Furrow Orb Weaver
Also commonly called foliate spider, after its prominent folium, or pigmented design on the abdomen. Mature female (above) measures 12mm (about 1/2 inch), and the male below is 10mm. (Spiders are measured by body length.) Males spiders are almost always smaller and less prominently marked than females, and usually avoid contact with females unless mating.
These spiders are very common on human structures, especially under eaves and porches. They live on my back porch by the dozens, males and females alike in their smallish-orb webs, built just an inch or two away from, and parallel to the wall. Unlike their larger sisters amongst the weeds, these beautiful little rascals are strictly nocturnal, hiding in crevices or in foliage retreats from dawn till dusk.
Like all spiders, the furrow is venomous. That is, they use venom to paralyze their prey. However, you’d have to work pretty hard to be bitten, and the amount of venom is so miniscule as to be much less dangerous than, say, a bee sting. Venom is costly to produce, metabolically speaking, and the spider is not about to waste it unless thoroughly provoked. I have been photographing spiders for nearly 40 years, and never been bitten. Ever.
This gal has just finished wrapping a moth for a future meal. Orb weavers usually quickly bite their prey to subdue and paralyze them before they can escape the web. This strategy also protects the spider against stinging insects. After the victim become quiescent, the spider positions herself over the prey and begins spraying silk filaments from her spinnerets while spinning the carcase underneath. The Hobbit Frodo Baggins was victim of this grotesque procedure in his encounter with Shelob in Tolkein’s Lord of the Rings trilogy.
Orb weavers comprise a huge family of spiders, with 3500 species worldwide, 180 of which call North America home. These spiders vary greatly in color, shape and size, measuring between 2 – 30mm (1/16 — 1 1/4″) long. They have eight eyes arranged in two horizontal rows of four eyes each. Orb weaver males are generally much smaller than the females and commonly lack the showy coloring of their fairer sex, but that is not so with this species: the males are only slightly smaller, and have an equally gaudily-decorated abdomen.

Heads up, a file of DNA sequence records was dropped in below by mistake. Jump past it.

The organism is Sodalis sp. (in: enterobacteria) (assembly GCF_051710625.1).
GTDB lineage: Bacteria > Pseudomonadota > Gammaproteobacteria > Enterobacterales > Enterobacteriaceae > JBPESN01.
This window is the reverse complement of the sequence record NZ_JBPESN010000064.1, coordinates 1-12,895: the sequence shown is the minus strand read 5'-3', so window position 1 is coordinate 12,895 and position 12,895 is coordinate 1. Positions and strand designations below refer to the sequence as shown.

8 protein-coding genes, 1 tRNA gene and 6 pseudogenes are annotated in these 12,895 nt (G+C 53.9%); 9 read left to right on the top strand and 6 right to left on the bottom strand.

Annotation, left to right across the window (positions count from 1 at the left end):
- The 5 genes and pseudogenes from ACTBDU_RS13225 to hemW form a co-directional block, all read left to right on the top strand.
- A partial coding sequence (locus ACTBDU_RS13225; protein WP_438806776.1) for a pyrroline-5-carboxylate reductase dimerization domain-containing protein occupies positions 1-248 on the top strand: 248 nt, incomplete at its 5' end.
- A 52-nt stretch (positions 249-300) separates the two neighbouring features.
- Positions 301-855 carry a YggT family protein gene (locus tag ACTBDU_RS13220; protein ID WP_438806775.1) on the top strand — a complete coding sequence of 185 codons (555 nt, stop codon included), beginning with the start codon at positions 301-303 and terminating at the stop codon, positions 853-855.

This large female was having a field day catching queen ants from a nearby swarm. Rich pickings, indeed – she doesn’t even have to wrap them; one bite and it’s suspended animation for you, honey, and until I get around to eating you, just make yourself comfortable! And what a nice load of protein in one of those royals: all that DNA and all the makings for millions of eggs, wrapped in a nice chitinous shell just like the burritos you get from Taco Bell at 3 o’clock in the morning. Lady spiders (can I say that?) need protein for manufacturing silk and for egg-building.
Ants here in northern Illinois usually swarm 2-3 days after a heavy rain, especially if it’s been dry for awhile. If you pay attention and find a swarm where queens and drones are flying and mating, take a look around and see who else has noticed – dragonflies will ply their trade as well, plucking the lumbering beasts out of thin air and devouring them on the fly. I’ve seen swarms where there are hundreds of queens in the air in a very small area, and dozens of green darner dragonflies darting through the cloud like Spitfires on Heinkel HE 111’s in WWII.
This close-up ventral view of a female spider is enough to give anyone the heebie-jeebies. It is the stuff of which arachnophobic nightmares are made. Cheers!
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